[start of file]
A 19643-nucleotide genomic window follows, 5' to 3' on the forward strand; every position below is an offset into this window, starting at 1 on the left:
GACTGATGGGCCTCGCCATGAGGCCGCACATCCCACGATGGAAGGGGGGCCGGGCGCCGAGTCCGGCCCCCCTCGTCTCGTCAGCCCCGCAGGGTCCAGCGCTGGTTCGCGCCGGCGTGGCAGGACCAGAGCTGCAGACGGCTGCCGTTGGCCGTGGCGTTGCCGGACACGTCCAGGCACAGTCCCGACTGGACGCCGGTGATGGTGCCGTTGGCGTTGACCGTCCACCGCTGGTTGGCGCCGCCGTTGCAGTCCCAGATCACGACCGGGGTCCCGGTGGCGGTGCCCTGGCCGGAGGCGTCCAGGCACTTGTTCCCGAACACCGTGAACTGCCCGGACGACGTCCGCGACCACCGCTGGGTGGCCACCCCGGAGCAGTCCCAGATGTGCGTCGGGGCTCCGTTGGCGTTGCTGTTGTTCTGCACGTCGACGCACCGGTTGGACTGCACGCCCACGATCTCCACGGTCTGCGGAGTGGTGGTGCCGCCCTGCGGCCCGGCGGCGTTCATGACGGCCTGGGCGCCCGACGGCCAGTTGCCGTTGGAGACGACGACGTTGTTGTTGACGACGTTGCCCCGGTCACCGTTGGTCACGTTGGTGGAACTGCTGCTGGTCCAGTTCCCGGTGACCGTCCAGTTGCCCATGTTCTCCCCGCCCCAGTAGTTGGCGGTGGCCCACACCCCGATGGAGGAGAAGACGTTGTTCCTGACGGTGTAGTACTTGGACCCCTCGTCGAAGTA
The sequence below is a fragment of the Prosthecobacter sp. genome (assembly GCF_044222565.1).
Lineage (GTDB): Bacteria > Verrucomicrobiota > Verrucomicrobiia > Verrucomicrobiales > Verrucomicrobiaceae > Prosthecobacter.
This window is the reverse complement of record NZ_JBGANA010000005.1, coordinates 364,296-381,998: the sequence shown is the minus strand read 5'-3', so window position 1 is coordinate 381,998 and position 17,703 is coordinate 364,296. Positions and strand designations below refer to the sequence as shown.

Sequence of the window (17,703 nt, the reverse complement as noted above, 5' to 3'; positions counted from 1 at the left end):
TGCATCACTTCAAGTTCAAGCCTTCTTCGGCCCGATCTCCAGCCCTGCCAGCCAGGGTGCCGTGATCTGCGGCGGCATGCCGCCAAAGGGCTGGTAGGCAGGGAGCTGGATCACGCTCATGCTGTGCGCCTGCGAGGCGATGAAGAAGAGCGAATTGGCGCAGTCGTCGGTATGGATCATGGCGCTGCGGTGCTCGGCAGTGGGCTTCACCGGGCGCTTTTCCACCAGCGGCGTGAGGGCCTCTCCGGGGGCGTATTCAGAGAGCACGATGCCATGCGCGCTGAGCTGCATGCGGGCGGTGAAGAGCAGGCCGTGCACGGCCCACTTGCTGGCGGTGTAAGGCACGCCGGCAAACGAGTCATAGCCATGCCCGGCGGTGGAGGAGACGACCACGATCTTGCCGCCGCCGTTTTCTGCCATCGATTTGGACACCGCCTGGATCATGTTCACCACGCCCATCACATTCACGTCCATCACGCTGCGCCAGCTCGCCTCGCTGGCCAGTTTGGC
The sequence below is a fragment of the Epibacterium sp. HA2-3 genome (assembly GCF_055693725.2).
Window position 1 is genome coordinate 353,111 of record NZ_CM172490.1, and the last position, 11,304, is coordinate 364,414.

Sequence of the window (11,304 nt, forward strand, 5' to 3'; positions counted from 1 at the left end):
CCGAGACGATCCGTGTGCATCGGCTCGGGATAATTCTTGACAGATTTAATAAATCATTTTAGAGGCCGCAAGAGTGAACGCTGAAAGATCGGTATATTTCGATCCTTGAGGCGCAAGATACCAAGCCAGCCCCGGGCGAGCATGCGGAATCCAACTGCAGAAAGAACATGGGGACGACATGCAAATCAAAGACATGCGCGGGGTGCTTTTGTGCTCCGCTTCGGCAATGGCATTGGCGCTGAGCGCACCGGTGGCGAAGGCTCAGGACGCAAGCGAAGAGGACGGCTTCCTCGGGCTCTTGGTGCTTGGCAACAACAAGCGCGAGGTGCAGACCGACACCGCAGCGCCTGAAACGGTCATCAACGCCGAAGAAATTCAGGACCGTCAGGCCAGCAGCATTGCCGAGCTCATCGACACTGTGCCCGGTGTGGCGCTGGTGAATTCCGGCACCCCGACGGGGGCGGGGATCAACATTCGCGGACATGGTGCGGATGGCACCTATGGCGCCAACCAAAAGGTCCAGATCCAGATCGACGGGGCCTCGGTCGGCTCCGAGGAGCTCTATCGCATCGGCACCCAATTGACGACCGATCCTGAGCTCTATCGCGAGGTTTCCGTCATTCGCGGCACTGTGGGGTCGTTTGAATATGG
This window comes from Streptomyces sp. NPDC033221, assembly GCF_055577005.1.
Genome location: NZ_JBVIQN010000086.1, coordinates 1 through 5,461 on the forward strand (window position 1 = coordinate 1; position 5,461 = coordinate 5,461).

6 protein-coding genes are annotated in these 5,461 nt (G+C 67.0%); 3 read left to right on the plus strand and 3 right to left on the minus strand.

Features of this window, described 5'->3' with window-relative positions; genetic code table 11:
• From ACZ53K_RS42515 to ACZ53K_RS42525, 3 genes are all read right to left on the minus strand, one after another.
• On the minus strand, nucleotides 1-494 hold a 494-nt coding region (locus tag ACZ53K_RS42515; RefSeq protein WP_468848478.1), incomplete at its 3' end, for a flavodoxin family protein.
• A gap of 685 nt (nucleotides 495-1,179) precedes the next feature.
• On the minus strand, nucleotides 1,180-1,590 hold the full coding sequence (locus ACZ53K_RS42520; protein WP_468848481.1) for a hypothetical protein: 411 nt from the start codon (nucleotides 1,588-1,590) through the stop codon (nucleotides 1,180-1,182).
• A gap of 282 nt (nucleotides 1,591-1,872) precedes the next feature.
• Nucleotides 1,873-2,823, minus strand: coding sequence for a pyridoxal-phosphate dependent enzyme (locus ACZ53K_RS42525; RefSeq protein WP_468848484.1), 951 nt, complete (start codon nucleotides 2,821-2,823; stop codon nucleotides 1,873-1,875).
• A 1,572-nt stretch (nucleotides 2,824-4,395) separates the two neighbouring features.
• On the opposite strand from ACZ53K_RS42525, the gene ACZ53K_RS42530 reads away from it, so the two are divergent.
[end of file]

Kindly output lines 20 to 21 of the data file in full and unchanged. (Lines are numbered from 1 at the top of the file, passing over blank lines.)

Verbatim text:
• A gap of 282 nt (nucleotides 1,591-1,872) precedes the next feature.
• Nucleotides 1,873-2,823, minus strand: coding sequence for a pyridoxal-phosphate dependent enzyme (locus ACZ53K_RS42525; RefSeq protein WP_468848484.1), 951 nt, complete (start codon nucleotides 2,821-2,823; stop codon nucleotides 1,873-1,875).